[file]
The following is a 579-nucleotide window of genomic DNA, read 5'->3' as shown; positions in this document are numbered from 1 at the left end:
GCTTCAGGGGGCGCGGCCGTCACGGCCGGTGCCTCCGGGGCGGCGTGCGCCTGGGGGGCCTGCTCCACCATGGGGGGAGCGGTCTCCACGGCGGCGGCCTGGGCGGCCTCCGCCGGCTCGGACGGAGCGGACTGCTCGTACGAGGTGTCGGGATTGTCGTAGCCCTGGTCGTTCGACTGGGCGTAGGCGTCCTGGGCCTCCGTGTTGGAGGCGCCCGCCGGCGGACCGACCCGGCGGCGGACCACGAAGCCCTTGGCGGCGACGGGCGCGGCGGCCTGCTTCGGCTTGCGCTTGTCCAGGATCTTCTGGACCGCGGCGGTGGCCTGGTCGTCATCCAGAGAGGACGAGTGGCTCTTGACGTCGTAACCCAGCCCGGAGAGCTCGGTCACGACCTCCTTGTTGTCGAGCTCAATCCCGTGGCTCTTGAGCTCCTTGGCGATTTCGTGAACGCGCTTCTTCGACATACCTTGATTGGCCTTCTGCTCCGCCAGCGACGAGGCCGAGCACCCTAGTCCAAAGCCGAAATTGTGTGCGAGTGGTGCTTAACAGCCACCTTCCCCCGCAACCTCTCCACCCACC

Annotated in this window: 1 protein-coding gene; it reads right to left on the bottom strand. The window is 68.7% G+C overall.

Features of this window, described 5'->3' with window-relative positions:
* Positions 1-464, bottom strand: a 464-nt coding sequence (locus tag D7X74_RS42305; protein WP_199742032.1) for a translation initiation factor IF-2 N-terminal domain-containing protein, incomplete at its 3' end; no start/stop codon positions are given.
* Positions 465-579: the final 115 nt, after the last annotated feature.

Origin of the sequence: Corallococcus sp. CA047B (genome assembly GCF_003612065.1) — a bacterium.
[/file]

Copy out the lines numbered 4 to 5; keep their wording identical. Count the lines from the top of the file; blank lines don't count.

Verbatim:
Features of this window, described 5'->3' with window-relative positions:
* Positions 1-464, bottom strand: a 464-nt coding sequence (locus tag D7X74_RS42305; protein WP_199742032.1) for a translation initiation factor IF-2 N-terminal domain-containing protein, incomplete at its 3' end; no start/stop codon positions are given.